FBI cracks down on laser attacks on aircraft
The FBI has said it will expand a reward programme offering $10,000 (£6,000) for information leading to arrests over "lasing" incidents.
Laser pointers directed at helicopter and aeroplane pilots can temporarily blind those piloting the aircraft.
The FBI says it has seen a sharp increase in such incidents since they began tracking them in 2005.
Initially US officials offered the reward as an experiment in 12 cities in February.
Now it will expand the effort across all 56 field offices in the US, Puerto Rico and Guam for 90 days.
The latest known incident happened on 23 May, when a pilot approaching New York's LaGuardia Airport said someone shone a laser into his aircraft at 5,000 ft (1,524m).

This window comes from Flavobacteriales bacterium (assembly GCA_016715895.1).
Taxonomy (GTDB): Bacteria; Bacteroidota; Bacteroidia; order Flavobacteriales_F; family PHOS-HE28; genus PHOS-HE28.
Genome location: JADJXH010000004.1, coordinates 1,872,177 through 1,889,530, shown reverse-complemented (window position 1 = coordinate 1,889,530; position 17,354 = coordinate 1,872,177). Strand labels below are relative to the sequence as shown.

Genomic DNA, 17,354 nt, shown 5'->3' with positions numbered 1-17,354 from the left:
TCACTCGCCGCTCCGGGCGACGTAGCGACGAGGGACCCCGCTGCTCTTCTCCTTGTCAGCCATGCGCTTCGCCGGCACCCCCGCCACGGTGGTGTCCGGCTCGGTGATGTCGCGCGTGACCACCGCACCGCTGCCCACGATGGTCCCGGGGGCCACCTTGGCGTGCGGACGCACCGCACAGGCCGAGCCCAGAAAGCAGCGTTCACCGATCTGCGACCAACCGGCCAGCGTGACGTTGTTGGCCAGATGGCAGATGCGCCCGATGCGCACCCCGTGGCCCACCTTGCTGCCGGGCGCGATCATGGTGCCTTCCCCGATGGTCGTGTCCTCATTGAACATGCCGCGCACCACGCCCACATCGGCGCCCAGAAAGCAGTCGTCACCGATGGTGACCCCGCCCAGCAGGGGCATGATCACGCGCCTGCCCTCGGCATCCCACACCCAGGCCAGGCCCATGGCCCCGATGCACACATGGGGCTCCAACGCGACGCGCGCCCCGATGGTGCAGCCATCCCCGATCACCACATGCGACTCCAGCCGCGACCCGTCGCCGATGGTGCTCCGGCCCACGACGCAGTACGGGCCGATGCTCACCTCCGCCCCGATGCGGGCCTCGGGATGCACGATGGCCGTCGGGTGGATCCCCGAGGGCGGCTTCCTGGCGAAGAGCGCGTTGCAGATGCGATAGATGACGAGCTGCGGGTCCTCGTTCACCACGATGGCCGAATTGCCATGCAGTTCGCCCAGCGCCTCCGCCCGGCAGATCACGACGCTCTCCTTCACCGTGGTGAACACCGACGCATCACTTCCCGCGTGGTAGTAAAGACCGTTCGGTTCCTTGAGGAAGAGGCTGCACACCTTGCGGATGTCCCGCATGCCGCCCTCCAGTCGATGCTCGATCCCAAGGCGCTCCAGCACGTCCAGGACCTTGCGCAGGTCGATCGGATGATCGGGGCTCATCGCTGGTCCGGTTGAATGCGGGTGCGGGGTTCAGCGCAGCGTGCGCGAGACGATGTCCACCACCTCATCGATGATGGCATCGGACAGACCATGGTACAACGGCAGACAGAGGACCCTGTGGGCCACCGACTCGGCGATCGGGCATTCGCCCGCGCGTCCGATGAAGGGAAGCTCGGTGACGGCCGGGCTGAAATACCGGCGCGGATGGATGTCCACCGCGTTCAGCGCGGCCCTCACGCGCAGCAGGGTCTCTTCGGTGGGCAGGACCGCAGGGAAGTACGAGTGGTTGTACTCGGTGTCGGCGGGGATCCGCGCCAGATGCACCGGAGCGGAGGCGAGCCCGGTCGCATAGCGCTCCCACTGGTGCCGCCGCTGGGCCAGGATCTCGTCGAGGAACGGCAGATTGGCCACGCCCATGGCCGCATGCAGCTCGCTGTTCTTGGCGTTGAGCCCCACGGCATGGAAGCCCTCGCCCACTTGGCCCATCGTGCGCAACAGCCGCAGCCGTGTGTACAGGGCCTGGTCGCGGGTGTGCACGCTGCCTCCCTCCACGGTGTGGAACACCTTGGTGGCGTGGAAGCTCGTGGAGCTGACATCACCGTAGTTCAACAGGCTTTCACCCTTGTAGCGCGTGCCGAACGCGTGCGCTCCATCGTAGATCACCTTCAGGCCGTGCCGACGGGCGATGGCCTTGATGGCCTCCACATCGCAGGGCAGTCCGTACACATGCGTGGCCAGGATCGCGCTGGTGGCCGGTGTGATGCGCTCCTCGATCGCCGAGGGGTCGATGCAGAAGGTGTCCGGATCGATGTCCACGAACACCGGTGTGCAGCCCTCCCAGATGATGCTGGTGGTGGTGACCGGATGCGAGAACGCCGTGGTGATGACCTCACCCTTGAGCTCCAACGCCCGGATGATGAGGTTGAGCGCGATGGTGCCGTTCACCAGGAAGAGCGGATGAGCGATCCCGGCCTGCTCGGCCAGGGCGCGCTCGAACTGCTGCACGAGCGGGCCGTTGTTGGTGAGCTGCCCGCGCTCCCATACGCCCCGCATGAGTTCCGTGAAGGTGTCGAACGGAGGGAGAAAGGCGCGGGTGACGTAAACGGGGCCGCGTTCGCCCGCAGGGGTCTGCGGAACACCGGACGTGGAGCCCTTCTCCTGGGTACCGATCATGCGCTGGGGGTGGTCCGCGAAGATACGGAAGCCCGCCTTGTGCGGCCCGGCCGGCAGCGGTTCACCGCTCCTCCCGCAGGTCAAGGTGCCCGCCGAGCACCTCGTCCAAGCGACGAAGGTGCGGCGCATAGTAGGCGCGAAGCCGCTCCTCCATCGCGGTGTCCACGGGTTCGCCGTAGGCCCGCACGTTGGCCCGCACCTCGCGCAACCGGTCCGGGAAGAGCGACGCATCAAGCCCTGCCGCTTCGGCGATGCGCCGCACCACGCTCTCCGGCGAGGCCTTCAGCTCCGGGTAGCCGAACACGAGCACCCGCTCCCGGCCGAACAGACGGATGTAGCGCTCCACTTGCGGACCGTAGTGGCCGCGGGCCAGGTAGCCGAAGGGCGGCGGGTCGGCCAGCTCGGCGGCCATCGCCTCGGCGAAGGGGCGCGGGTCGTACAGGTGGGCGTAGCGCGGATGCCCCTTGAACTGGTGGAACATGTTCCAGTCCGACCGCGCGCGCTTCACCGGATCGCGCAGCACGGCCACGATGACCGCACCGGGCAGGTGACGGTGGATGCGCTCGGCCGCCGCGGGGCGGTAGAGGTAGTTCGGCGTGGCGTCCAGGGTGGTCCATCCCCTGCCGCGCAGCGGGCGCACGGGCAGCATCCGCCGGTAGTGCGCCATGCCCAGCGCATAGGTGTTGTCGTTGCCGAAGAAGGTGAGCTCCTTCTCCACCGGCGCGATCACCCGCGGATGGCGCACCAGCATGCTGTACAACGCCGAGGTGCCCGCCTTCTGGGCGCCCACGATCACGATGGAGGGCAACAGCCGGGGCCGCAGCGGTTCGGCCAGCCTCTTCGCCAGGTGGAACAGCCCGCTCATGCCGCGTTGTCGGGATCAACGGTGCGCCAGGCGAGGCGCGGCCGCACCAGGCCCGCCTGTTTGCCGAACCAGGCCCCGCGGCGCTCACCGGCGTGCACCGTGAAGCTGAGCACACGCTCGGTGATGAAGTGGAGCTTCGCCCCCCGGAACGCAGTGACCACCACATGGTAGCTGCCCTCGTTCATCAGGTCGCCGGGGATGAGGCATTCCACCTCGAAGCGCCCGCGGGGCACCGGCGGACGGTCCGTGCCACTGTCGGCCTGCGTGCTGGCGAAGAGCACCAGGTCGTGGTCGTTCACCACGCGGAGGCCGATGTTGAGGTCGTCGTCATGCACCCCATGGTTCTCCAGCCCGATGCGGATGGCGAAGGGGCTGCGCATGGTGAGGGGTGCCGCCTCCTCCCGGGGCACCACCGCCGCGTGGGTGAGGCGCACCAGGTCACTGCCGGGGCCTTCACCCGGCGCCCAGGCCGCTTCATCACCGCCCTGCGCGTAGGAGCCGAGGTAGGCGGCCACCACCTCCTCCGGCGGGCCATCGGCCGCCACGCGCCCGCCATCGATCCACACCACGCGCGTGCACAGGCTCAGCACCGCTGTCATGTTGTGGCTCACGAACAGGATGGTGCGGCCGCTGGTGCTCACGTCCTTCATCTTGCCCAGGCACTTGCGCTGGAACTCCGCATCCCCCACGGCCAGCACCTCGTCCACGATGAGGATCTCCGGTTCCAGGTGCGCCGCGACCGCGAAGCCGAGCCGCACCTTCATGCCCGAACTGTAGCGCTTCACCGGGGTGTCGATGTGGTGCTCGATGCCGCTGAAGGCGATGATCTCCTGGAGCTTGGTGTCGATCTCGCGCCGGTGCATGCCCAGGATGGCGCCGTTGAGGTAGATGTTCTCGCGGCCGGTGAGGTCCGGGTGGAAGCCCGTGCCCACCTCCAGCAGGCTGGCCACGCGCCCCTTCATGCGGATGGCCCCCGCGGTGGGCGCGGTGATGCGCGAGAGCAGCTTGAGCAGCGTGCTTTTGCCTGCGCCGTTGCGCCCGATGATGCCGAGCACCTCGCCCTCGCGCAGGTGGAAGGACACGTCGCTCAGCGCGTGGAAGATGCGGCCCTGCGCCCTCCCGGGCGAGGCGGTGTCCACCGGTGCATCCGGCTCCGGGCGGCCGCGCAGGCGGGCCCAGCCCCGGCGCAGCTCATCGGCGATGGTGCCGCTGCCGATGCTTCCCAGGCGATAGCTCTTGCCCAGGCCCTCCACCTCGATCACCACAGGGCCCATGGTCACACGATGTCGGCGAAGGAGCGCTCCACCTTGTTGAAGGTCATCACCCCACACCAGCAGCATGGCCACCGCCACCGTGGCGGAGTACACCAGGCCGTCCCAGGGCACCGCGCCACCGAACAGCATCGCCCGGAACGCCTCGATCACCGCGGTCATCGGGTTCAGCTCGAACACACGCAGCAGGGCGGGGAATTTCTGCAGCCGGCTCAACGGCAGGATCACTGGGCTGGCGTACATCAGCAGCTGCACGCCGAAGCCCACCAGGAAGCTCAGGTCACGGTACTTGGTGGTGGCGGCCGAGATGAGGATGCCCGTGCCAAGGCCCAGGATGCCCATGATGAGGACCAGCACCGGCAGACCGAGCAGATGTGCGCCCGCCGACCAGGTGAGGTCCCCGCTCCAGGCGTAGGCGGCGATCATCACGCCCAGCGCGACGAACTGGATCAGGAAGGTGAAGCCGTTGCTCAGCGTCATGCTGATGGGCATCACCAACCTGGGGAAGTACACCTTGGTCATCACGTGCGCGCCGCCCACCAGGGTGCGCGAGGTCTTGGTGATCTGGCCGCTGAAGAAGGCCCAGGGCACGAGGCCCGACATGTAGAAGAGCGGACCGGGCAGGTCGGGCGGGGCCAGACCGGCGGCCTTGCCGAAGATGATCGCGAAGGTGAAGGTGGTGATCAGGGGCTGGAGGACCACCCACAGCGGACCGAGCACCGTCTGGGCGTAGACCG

The beam was tracked to a residential area eight miles away.
And in March, a California man was sentenced to 14 years in prison for shining a laser pointer at police and hospital helicopters.
The law enforcement agency and the Federal Aviation Administration recorded fewer than 300 laser attacks in 2005. In 2013, they recorded nearly 4,000.
The FBI began the reward programme in February in a dozen field offices, including Chicago, Houston, New York, Phoenix and Washington.
The agency said it had seen a 19% reduction in those areas during the time period of the trial programme.
As part of the FBI's push there will be public service announcements about the programme during film previews in a theatre chain in the Mid-West.